The Pros and Cons of Gifted and Talented Programs

Many states offer gifted and talented programs for students who show high achievement capability at school. At first glance, there seems to be no disadvantage to these programs. While there are benefits to them, there are also drawbacks. Let’s delve into both before making any assumptions.

There are multiple advantages to such programs. These include:

Big Fish in a Small Pond

Some pupils may have a better self-image. Being labeled intelligent can encourage children to study harder than their more “ordinary” peers. Plus, such status can boost children’s confidence.  [1]

Gifted and Talented Programs Challenge Students

Many erudite children fall behind in ordinary classes. This is commonly mistaken for laziness, but nothing could be further from the truth. Children stuck in such classes will often get poor grades because they are bored (one famous example of this was a young Albert Einstein). Conversely, gifted and talented programs allow students to push themselves and compete with their classmates at a higher level.

Focusing on Creativity

One common mistake people often make is to assume that smart children can do everything well. Sometimes, intelligence comes in the form of a special subject such as music. Gifted and talented programs allow children to concentrate on their passions. For instance, a child who does not do well in math might be very talented in creative writing.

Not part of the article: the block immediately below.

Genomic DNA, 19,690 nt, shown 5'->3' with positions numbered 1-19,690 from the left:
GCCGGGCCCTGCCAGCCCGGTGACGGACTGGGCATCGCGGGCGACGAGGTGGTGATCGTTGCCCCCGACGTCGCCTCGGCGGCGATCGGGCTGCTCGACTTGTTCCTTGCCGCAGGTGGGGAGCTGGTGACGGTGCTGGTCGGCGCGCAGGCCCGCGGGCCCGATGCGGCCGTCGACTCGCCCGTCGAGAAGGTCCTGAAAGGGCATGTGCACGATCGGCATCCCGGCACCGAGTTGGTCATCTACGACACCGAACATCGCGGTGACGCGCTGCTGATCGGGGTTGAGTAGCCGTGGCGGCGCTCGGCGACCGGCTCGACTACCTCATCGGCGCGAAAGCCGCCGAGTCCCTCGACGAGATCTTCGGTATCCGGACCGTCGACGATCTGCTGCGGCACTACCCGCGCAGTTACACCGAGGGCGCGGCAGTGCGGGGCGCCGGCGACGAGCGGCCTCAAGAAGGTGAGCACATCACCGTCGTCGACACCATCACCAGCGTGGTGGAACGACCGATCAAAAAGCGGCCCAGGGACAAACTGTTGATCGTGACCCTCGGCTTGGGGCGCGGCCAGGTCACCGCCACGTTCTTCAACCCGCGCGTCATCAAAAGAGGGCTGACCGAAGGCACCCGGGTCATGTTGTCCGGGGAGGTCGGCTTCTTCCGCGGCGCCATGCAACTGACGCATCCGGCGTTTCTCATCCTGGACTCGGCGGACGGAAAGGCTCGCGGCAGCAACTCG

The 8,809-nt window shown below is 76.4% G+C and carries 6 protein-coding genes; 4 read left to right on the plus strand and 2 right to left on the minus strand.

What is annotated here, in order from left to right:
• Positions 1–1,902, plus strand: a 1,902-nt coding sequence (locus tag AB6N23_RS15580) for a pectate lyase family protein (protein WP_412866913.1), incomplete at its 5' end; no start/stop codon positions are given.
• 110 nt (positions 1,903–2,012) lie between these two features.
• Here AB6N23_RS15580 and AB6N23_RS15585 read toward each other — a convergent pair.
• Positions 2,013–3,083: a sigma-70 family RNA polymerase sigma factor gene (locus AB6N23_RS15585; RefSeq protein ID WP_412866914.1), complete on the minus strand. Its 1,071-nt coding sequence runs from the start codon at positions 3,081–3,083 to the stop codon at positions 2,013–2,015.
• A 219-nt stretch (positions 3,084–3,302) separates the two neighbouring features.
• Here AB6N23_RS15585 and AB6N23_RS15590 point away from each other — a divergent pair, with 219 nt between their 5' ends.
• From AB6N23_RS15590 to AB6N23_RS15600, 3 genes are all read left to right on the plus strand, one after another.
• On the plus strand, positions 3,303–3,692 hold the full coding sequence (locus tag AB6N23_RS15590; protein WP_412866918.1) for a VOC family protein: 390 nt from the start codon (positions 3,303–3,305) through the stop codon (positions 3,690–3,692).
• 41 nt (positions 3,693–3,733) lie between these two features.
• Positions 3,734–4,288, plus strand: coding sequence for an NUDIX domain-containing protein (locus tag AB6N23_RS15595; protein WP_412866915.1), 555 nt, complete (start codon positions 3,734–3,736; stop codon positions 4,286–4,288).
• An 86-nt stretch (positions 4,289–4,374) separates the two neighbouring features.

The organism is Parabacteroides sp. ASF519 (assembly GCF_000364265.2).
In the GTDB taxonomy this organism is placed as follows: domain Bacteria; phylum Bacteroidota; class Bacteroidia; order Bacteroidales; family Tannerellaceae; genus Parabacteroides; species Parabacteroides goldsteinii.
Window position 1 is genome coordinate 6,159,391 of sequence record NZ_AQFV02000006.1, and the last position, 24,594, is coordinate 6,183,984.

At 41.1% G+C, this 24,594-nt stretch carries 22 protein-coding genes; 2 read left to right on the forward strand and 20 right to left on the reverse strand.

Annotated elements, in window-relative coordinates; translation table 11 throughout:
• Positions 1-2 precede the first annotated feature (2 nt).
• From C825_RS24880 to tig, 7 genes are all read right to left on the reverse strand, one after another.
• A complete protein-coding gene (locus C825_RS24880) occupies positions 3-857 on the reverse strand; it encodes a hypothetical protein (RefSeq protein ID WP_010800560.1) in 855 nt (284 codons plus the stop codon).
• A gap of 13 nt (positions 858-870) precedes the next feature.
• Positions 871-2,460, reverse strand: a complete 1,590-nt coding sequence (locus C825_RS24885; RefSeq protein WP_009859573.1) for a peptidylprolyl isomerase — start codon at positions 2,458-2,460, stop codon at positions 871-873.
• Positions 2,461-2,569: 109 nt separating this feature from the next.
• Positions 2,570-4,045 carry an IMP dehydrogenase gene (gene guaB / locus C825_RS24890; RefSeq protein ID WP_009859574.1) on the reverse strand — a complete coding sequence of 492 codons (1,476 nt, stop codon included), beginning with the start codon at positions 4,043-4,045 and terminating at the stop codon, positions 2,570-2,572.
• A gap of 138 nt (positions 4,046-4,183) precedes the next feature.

The disadvantages of these programs include:

Inadequately Trained Teachers

According to the, the qualifications for teachers in charge of these programs are determined at the district level.  Districts rarely give teachers proper certification. “It happens… often that a teacher with no expertise is placed in charge… even though they have little knowledge on how to instruct a highly capable student.”

Illustration by Sarah Turner

Racial  Inequality

Racism is a taboo subject, but one that must be addressed.  Many clever non-white children are dismissed simply because of educators’ biases. One example is the lack of universal screening. Unlike ad hoc screening, when only a handful of students are tested, anyone could be nominated regardless of race, gender or socioeconomic status. Teachers who do not use universal screening are less likely to identify gifted students of color. Educators must look at the statistics and learn from them.

“Racial minorities in the United States are under-represented…Vanderbilt University found that white students were twice as likely as African-American students to be identified for placement in a gifted program despite having similar scores,” notes.

Big Fish in a Small Pond

This is a pro and a con of these programs. Kids can have low self-esteem because their peers might bully them. Being labeled a “nerd” can be stressful, and children might try to hide their intelligence on purpose, which can be especially true during adolescence. [2]

Every child, especially one who has been labeled gifted, should be given opportunities to grow, learn at their own pace, and be challenged.  Sometimes educators may discriminate based on a student’s racial or socioeconomic background or may not be qualified to teach high-achieving students. Educators should aim to create learning environments where all students can shine.


1. Loveless, Becton. “Pros and Cons of Gifted Learning Programs in Schools.” Education Corner: Education That Matters. Accessed June 20, 2020.

2.  Gaille, Louise. “21 Gifted and Talented Programs Pros and Cons.” Personal Finance Blog. April 02, 2019. Accessed June 20, 2020.

Originally published Fall 2020 Zealousness 17

The Pros and Cons of Gifted and Talented Programs
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